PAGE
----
Certain statements included in this Quarterly Report on Form 10-Q or documents the Company files with the Securities and Exchange Commission, which are not historical facts, or that include forward-looking terminology such as “may”, “will”, “believe”, “anticipate”, “expect”, “should”, “optimistic” “continue”, “estimate”, “intend”, “plan”, “would”, “could”, “guidance”, “potential”, “opportunity”, “project”, “forecast”, “confident”, “projections”, “schedule”, “designed”, “future”, “discussion”, “if” or the negative thereof or other variations thereof, are forward-looking statements (as such term is defined in Section 21E of the Securities Exchange Act of 1934 and Section 27A of the Securities Act of 1933, and the regulations thereunder), which are intended to be covered by the safe harbors created thereby. These statements may include, but are not limited to statements in “Management’s Discussion and Analysis of Financial Condition and Results of Operations” and “Notes to the Company’s Condensed Consolidated Financial Statements” such as net operating loss carryforwards, the ability to meet cash requirements for operating needs, the ability to meet liquidity needs, assumptions used to calculate future level of funding of employee benefit plans, the adequacy of insurance coverage, the impact of new accounting pronouncements and litigation.

 

17

 

Forward-looking statements also include, without limitation, statements as to the Company’s expected future results of operations and growth, the Company’s ability to meet working capital requirements, the Company’s business strategy, the expected increases in operating efficiencies, anticipated trends in the Company’s markets, estimates of goodwill impairments and amortization expense of other intangible assets, estimates of future royalty payments from the Global Coils sale, the effects of changes in accounting pronouncements, the effects of litigation and the amount of insurance coverage, and statements as to trends or the Company’s or management’s beliefs, expectations and opinions.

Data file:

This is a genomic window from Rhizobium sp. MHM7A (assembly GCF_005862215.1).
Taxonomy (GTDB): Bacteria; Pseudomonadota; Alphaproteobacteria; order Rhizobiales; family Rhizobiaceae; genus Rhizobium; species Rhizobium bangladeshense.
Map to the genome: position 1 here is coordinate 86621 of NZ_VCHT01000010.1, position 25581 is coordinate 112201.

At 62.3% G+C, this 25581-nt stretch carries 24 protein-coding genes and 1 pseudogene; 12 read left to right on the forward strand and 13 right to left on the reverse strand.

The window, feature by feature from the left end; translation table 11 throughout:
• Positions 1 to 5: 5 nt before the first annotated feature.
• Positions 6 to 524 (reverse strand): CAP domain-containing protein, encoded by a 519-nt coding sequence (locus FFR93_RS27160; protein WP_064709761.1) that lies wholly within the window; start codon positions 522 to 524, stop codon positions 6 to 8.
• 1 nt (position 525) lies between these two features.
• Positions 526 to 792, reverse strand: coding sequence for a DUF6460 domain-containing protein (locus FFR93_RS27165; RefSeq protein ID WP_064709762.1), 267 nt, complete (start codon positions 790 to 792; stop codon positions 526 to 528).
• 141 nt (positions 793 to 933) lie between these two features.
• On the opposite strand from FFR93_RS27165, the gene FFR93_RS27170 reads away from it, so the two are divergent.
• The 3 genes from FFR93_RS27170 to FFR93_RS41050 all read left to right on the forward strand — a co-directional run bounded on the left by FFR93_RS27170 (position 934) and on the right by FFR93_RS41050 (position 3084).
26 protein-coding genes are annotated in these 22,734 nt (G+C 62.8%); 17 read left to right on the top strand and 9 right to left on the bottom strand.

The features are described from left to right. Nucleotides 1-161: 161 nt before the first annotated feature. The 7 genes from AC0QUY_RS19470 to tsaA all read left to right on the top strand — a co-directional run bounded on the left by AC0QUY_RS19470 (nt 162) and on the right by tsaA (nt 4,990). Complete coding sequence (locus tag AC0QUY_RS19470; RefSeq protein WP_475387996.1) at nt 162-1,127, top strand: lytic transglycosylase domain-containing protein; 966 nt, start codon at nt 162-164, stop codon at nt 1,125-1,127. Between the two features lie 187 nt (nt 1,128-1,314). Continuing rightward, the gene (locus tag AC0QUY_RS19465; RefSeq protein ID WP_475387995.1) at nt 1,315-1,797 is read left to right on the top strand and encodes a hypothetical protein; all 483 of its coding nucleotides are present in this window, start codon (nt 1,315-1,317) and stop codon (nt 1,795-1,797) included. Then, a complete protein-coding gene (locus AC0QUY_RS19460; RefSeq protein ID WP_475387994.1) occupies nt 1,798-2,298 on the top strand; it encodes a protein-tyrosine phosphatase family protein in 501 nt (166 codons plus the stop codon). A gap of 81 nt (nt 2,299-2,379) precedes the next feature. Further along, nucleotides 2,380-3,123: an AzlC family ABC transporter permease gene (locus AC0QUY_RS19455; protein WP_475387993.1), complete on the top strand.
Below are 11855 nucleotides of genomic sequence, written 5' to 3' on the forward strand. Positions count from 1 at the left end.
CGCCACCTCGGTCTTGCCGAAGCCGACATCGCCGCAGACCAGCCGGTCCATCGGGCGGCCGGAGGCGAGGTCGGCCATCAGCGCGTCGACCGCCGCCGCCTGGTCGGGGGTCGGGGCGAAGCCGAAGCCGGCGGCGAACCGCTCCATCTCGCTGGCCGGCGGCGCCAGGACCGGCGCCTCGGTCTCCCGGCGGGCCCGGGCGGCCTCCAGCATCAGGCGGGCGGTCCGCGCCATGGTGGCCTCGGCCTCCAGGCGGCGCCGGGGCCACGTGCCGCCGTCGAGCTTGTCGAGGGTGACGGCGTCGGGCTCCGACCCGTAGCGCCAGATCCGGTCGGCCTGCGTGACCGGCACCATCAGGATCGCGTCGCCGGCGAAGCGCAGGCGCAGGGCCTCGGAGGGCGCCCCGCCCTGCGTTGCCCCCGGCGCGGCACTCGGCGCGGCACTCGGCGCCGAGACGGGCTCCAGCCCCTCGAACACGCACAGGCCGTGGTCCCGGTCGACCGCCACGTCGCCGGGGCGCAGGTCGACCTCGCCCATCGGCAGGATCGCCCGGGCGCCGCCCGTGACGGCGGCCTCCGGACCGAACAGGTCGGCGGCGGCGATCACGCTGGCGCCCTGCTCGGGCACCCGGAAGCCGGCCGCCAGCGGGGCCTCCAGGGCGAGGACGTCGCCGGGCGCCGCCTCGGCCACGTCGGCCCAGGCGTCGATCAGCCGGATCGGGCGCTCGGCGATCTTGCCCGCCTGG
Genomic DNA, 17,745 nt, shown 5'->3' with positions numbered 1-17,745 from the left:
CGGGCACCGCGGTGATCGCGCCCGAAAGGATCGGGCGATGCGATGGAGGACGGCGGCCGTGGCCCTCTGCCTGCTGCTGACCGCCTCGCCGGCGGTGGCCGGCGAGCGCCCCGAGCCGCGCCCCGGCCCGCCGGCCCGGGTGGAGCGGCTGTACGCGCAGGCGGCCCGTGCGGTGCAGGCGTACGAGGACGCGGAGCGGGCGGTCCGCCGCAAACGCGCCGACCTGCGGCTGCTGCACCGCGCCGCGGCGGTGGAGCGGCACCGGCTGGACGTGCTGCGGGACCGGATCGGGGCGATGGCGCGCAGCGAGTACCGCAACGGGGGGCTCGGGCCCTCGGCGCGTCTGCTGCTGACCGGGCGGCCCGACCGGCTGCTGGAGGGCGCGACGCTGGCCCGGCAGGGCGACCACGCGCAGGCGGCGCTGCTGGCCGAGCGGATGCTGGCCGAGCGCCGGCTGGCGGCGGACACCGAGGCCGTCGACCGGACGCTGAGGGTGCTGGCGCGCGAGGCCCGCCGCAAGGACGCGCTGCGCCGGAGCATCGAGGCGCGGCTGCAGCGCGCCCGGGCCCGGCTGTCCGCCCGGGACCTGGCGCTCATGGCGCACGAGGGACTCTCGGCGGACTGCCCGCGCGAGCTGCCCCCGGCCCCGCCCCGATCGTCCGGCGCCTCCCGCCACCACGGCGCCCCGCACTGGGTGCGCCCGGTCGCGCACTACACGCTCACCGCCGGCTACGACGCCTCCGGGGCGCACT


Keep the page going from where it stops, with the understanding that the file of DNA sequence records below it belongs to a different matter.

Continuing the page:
Forward-looking statements are subject to risks and uncertainties and may be affected by various factors that may cause actual results to differ materially from those in the forward-looking statements. In addition to the factors discussed in this Quarterly Report on Form 10-Q, certain risks, uncertainties and other factors can cause actual results and developments to be materially different from those expressed or implied by such forward-looking statements, including, without limitation, the following:

§the ability to successfully implement the Company’s business and growth strategy;
§risks arising in connection with the insolvency of our former subsidiary, Selas SAS, and potential liabilities and actions arising in connection therewith;
§potential obligations to indemnify the purchaser of our former electronics business for certain material claims that may arise;
§the volume and timing of orders received by the Company;
§changes in estimated future cash flows;
§ability to collect on our accounts receivable;
§foreign currency movements in markets the Company services;
§changes in the global economy and financial markets;
§weakening demand for the Company’s products due to general economic conditions;
§changes in the mix of products sold;